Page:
Seminars archive
Upcoming Seminars   Colloquium Title to be announced Sherry Li, Lawrence Berkeley National Lab  Past Seminars   Seminar: Computer Science Humancentered Data Science for Crisis Informatics Marina Kogan, University of Colorado   Seminar TBD TBD,   Seminar: Algebra Congruence of Galois representations Sujatha Ramdorai, University of British Columbia   Defense: Dissertation Extremal Problems for Graphs and Hypergraphs Bill Kay, Emory University   Seminar: Computer Science Designing Abstract Meaning Representations Martha Palmer, University of Colorado   Seminar A Method for Landscape Exploration in Global Optimization. Manuela Manetta, Emory University   Seminar Curvature through Cubes Michael Carr, Emory University   Computer Science Bias and Uncertainty in Information Visualization Michael Correll, University of Washington Venue: Mathematics and Science Center, Room W303 Show abstract We often turn to data to help us make sense of an uncertain world. However, the uncertainty in our data is often esoteric, complex, or counterintuitive. It can be challenging to present this uncertainty, especially to audiences without backgrounds in statistics.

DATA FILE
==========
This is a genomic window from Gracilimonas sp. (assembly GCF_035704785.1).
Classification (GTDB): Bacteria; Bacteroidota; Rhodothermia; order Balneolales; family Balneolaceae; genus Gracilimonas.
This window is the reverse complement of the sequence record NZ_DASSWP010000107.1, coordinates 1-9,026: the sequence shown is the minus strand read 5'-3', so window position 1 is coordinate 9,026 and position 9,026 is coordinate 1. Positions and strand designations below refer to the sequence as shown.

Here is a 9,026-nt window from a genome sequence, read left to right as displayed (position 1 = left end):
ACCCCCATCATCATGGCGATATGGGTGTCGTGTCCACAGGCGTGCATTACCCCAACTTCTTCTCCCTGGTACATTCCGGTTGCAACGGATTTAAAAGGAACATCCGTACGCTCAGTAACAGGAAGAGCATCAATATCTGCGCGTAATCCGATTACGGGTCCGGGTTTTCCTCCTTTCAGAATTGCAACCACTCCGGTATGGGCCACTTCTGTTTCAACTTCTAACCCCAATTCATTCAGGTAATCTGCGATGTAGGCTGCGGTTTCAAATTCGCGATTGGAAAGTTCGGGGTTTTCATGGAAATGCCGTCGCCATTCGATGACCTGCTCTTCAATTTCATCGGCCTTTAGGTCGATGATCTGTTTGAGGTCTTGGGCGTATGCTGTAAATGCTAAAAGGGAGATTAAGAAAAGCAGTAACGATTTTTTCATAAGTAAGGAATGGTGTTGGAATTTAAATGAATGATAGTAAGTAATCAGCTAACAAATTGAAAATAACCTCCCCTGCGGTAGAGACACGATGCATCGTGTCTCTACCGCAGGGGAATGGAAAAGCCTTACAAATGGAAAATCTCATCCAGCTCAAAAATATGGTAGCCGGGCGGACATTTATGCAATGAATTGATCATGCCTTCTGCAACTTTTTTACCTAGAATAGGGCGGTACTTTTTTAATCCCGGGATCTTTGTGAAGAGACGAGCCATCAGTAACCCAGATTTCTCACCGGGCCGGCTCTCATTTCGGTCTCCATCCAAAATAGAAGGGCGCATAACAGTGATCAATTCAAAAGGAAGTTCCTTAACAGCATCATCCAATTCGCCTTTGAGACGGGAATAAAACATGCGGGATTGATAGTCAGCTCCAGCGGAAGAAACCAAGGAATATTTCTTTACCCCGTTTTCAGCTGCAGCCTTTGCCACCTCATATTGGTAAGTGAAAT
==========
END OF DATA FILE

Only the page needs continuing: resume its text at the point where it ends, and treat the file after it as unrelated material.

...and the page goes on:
Charts, graphs, and other visualizations of data address this issue by making people into “visual statisticians:” we can estimate statistical properties through visual inspection. However, just as statistical measures can be subject to bias, visualizations can also introduce bias.
In this talk, I show how designers can intervene to create new visualizations that correct these biases, and improve the judgments of visual statisticians. From this perspective of designing for debiasing, I focus on two common visualizations: error bars and thematic maps. I present visual alternatives for error bars that avoid “withinthebar” bias while also promoting statistically grounded comparisons between means. I also present “Surprise Maps,” a technique for thematic maps that relies on Bayesian reasoning to highlight interesting regions that might otherwise be hidden in traditional maps. I conclude with a discussion of remaining challenges for visual debiasing, and how we might use visualizations to encourage better, datadriven decisionmaking.   Seminar: Algebra The Distribution Of The Number Of Prime Factors With Restrictions  Variations Of The Classical Theme Krishna Alladi, University of Florida   Seminar: Combinatorics Bounded colorings of graphs and hypergraphs Jan Volec, McGill University